result = hashlib.sha256(to_digest.encode()).hexdigest()
print(f"SHA-256( XXXX + {to_digest[4:]} ) = {result}")
user_input = input("What is the answer? > ").strip()
return user_input == to_digest[:4]
def main():
signal.signal(signal.SIGALRM, handler)
signal.alarm(60)
if not PoW():
print("PoW failed.")
exit(1)
print("Welcome!")
for stage in range(10):
signal.alarm(5)
print(f"=== [STAGE {stage + 1}] ===")
privkey, pubkey = PrivateKey.gen_key_pair()
msg = os.urandom(16)
signature = privkey.sign(msg)
print(f"Here is a public key: {pubkey},")
print(f"and this is the signature: {signature}")
print(f"for a message {msg.hex()}.")
user_msg = bytes.fromhex(input("Give me your message > ").strip())
if user_msg == msg:
print(">:(")
exit(1)
print("Give me your signature: ")
sig1 = Polynomial([Elem(int(v)) for v in input("1 > ").strip().split()])
sig2 = Polynomial([Elem(int(v)) for v in input("2 > ").strip().split()])
sig3 = Polynomial([Elem(int(v)) for v in input("3 > ").strip().split()])
sig4 = Polynomial([Elem(int(v)) for v in input("4 > ").strip().split()])
user_sig = (sig1, sig2, sig3, sig4)
print("Now verifying...")
if not pubkey.verify(user_msg, user_sig):
print(":(")
exit(1)
with open("./flag", "r") as f:
print("Congratz.")
print(f"Flag is: {f.read()}")
if __name__ == "__main__":
main()
```

### tropical.py

```
from hashlib import sha512
import os
...
class Elem:
...
class Polynomial:
...
class PublicKey:
...
class PrivateKey:
...
```

This challenge is about an interesting signature scheme called Tropical.

It was based on the following paper: More forging (and patching) of tropical signatures.

It would be good enough to find the paper and implementing it, but I have a little backstory.

While I was reviewing the according challenge, I first tried solving it without reading the paper. And eventually found an interesting solution.

Unfortunately, RBTree said there were minor implementation errors in the chall, so my attack didn’t work after the fix.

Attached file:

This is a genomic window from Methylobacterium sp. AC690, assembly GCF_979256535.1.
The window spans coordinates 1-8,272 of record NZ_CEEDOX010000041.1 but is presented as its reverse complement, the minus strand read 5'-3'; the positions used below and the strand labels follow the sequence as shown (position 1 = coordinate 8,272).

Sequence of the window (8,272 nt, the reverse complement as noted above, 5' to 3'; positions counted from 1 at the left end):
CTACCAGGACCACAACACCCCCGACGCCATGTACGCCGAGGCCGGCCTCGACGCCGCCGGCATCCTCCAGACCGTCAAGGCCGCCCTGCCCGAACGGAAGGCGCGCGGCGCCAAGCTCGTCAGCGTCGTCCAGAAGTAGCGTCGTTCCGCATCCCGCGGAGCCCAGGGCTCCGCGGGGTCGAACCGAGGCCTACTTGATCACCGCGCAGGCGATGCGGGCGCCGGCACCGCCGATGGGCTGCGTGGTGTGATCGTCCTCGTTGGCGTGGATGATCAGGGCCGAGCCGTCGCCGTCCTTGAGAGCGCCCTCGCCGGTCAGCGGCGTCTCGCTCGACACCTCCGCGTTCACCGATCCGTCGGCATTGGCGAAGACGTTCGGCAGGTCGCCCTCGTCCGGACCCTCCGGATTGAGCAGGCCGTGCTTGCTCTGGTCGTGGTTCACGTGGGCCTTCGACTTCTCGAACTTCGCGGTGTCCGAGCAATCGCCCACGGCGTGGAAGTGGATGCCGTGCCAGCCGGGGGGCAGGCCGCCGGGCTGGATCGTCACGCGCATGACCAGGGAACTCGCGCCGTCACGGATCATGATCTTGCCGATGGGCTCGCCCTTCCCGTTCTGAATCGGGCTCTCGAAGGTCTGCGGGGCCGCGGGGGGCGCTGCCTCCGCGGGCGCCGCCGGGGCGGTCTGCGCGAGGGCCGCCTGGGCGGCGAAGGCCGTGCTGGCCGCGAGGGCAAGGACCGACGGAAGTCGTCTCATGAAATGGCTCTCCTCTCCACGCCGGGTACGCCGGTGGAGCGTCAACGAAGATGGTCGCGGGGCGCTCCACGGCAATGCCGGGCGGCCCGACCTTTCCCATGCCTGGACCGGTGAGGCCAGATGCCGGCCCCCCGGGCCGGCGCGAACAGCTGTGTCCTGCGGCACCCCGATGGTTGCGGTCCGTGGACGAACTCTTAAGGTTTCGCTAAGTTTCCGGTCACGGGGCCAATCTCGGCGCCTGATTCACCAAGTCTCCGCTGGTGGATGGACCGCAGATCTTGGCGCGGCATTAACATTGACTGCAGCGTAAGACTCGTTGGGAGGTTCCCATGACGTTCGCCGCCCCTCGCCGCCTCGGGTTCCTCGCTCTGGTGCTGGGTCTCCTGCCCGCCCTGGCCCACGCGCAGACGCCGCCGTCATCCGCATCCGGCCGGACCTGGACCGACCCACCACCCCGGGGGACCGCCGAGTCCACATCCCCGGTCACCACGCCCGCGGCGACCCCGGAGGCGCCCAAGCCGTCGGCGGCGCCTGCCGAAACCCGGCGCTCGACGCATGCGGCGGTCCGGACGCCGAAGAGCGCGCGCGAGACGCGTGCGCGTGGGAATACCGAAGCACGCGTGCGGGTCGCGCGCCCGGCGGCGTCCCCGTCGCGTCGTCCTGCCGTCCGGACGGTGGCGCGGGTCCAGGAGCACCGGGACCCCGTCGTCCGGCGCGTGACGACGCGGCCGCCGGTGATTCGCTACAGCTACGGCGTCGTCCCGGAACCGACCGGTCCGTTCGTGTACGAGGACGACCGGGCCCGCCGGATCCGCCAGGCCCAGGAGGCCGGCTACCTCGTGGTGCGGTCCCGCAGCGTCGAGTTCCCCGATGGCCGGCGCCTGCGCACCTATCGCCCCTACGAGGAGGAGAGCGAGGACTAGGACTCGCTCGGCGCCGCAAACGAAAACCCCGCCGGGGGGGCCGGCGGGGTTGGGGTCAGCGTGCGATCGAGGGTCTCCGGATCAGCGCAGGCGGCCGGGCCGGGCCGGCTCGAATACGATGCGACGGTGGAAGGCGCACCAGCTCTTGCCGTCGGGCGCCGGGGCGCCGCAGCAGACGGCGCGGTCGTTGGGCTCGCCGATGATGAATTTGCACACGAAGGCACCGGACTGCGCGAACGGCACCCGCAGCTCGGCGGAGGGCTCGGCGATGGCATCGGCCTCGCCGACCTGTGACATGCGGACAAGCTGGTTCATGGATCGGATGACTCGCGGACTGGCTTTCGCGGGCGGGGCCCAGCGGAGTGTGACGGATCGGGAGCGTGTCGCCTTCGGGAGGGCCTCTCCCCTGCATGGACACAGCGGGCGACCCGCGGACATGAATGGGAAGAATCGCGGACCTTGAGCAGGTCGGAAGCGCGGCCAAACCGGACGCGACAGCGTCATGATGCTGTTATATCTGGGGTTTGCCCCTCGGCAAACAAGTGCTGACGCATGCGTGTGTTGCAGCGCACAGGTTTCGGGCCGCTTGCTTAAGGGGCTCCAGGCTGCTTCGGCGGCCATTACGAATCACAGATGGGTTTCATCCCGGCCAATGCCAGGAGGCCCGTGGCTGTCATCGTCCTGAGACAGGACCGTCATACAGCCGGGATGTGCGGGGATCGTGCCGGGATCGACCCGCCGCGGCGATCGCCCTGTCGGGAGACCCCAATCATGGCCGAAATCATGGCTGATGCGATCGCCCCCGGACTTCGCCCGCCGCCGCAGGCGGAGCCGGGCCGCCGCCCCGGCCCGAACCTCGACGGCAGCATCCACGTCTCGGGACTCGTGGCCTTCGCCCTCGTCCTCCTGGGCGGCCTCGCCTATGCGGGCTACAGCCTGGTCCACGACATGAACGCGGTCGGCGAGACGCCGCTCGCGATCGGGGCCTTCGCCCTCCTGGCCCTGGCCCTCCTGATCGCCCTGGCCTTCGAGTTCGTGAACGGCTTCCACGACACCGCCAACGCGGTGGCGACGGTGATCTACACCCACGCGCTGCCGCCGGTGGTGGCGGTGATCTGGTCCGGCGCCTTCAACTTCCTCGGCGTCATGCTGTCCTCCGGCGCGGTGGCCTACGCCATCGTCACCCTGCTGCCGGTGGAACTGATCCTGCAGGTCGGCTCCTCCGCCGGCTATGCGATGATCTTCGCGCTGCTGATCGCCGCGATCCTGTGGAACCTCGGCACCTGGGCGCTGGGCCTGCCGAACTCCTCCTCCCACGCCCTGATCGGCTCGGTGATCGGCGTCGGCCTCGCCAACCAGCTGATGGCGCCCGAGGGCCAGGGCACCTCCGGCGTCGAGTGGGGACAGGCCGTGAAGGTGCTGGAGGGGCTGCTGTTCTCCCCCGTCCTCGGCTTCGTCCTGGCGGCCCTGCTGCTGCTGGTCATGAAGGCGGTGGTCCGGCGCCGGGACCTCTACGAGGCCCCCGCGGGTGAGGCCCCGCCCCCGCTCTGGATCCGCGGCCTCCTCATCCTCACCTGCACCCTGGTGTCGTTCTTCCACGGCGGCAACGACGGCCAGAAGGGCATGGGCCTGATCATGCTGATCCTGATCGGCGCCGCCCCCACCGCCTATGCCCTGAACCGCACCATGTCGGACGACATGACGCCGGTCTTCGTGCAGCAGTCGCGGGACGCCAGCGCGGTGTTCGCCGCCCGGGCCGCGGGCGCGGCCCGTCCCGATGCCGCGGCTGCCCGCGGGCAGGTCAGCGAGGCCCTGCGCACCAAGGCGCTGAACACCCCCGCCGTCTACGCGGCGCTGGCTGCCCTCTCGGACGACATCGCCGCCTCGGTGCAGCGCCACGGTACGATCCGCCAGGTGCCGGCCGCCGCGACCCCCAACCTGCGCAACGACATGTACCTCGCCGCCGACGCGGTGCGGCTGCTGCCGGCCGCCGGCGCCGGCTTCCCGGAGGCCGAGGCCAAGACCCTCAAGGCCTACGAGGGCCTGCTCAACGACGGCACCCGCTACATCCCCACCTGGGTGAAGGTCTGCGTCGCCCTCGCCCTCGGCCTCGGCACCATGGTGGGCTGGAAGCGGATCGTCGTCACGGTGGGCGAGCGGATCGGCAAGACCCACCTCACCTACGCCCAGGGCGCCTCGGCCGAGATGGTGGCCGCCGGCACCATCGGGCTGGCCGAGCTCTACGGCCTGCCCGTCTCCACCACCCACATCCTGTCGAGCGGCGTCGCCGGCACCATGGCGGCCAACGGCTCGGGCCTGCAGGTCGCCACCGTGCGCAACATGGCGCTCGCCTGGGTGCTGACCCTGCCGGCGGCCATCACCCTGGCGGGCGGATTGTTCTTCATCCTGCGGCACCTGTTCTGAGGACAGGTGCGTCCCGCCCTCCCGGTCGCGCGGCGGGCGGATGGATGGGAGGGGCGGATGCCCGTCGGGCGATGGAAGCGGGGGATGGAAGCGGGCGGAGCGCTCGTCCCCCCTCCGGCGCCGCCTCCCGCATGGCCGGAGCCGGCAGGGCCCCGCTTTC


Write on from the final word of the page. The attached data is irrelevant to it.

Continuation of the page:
However after modifying a slight bit with some deep thinking, I was able to solve the challenge which was exactly same with the paper with much simpler attack.

I emailed the paper authors about my attack considering RBTree’s advice.

To me, it felt like a Christmas present.

My attack explanation will be following.

Thanks for reading and I wish all of you happy new year, again.

Hope to meet all of you in person someday.

## Exploiting the fact that the result of division is not unique

`Tropical polynomial division`

was explained in More forging (and patching) of tropical signatures. It is pretty obvious that result of division is not unique after some tests.

However, the following properties always hold.

- $(R / S) \otimes S = R$.
- $R \otimes S$ is always divisible by $S$, however the result is more likely not $R$.

And the division algorithm was used to check if both $S_1$ and $S_2$ are multiple of $H$. And also used during the succeeding attack.

I thought this fact was very interesting, and try to use it generating random signature that can pass the verification.

$M$ is given, and it is hard to factorize since first and last coefficient is 0, which is the smallest.

And the challenge is to generate $m, S_1, S_2, N$ which satisfies the following tests.

- $H = {hash}(m)$
- $S_1 \otimes S_2 = M \otimes N \otimes H \otimes H$
- And some more including both $S_1, S_2$ should be divisable by $H$

I first generated random $N$ of size `(2 * d, 2 * r)`

, and $m, H$ which are random message and hash of it.

And defined $S_1, S_2 = H \otimes M, H \otimes N$. This signature fails because $S_1$ is mono-multiple of $H \otimes N$, and same for $S_2$.

I will define $T = S_1 \otimes S_2 = M \otimes N \otimes H \otimes H$.

When I put value of $T / S_2$ info $S_1$, the multiplication will succeed, however the verification will fail because $S_1$ is not divisible to $H$.

Then what will happen if $S_1 = (T / (S_2 \otimes H)) \otimes H$?

$S_1$ is divisible by $H$, but does the multiplication succeed?

We can see that the multiplication also succeeds, and the generated $S_1$ passes all the tests on it, just $S_2$ fail.

$S_2$ can also be regenerated through the same method.

The regeneration of $S_1, S_2$ should be calculated sequentially, not simultaneously.

After that, the signature of $(m, S_1, S_2, N)$ successfully verfies.

This attack always succeeds for any kind of $M$, and any $m$ is allowed to use.